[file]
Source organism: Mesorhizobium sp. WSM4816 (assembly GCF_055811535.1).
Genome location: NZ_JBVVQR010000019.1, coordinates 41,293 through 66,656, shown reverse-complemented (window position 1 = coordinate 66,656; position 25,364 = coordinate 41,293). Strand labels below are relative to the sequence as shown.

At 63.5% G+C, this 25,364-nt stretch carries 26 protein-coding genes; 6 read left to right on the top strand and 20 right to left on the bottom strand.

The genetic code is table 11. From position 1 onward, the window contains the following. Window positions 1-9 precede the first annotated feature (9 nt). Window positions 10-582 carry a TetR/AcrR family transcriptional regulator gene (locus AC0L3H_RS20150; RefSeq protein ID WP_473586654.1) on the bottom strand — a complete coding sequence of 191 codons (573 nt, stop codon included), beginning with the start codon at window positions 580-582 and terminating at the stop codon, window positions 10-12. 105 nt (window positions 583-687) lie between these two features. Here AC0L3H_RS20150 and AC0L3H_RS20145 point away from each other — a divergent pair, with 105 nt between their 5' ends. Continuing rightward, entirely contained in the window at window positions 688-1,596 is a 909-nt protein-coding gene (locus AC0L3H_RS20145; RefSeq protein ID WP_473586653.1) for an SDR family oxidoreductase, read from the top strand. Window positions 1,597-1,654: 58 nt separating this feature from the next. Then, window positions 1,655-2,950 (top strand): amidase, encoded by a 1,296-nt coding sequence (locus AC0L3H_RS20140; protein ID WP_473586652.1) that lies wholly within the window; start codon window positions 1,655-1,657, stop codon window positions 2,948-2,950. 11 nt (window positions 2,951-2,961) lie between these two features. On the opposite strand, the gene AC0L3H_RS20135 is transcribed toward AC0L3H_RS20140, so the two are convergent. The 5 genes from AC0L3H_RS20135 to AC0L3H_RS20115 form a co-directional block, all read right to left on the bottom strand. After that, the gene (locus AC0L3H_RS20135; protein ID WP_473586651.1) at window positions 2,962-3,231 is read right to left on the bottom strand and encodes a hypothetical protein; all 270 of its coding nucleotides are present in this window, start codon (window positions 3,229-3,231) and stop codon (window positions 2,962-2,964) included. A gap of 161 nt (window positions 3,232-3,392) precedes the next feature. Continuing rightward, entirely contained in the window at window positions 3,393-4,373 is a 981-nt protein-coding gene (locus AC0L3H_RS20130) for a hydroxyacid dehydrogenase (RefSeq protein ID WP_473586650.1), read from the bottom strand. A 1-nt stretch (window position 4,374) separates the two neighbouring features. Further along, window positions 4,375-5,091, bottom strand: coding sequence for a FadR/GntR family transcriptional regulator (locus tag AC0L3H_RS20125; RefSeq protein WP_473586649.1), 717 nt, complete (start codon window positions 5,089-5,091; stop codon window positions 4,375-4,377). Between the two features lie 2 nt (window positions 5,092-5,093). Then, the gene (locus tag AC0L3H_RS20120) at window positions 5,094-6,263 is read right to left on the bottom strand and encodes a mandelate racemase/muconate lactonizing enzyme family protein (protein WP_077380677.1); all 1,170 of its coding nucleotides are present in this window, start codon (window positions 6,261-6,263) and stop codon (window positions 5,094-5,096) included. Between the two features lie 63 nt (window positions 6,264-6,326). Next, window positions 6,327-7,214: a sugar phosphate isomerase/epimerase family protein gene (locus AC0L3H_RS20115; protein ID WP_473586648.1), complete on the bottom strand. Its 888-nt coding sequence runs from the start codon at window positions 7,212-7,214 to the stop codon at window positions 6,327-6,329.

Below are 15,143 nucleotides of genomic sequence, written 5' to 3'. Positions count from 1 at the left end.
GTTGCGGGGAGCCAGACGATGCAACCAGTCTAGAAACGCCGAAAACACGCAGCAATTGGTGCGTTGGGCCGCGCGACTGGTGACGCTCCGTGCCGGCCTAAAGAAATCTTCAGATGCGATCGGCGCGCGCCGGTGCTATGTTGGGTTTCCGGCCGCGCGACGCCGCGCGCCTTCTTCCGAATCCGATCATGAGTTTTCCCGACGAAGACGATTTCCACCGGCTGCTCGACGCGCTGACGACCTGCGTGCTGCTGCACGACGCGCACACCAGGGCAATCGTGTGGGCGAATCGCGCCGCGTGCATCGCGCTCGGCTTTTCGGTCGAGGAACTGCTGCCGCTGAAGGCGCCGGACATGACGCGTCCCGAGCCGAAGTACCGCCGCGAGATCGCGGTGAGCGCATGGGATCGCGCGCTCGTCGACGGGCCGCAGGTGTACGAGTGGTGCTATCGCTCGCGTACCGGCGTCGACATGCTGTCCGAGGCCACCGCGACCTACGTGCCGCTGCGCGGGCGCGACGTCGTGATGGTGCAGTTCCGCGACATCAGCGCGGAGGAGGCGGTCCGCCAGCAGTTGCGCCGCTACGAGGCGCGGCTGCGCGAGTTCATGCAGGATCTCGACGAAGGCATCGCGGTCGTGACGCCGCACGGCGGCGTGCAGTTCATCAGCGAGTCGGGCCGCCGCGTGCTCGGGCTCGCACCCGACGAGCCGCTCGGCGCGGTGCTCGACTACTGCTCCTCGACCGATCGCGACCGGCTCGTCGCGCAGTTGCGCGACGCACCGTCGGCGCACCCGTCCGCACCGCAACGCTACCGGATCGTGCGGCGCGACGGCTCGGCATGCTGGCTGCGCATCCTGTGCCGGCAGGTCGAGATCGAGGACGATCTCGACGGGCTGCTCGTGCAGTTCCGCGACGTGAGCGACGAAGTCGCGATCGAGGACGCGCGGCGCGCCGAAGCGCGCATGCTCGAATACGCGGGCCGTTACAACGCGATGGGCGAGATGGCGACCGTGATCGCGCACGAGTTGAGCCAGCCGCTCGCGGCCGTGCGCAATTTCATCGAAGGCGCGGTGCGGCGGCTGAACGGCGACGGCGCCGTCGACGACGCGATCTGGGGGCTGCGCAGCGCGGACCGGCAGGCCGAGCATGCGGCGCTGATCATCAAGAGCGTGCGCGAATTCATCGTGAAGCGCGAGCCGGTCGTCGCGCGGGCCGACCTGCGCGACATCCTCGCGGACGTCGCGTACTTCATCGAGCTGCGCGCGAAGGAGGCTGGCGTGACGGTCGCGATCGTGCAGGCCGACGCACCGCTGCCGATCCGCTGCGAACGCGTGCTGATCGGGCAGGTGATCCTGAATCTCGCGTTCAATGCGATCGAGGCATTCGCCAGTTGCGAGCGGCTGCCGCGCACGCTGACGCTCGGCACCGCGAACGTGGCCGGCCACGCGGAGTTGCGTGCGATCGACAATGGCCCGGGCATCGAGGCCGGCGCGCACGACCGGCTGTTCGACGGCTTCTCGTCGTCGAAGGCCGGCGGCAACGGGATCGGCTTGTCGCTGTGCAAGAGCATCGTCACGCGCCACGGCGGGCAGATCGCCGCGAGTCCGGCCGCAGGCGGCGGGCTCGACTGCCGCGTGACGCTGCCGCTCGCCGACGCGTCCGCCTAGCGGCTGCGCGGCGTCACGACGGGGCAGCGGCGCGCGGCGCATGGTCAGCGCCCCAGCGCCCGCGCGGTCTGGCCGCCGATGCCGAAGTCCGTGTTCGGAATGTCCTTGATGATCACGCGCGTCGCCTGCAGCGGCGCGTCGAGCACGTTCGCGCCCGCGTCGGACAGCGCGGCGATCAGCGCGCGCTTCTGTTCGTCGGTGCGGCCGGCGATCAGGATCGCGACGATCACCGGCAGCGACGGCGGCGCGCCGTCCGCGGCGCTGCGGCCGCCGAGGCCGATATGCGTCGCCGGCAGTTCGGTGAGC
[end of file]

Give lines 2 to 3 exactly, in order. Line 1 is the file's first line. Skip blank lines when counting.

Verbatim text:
Genome location: NZ_JBVVQR010000019.1, coordinates 41,293 through 66,656, shown reverse-complemented (window position 1 = coordinate 66,656; position 25,364 = coordinate 41,293). Strand labels below are relative to the sequence as shown.

At 63.5% G+C, this 25,364-nt stretch carries 26 protein-coding genes; 6 read left to right on the top strand and 20 right to left on the bottom strand.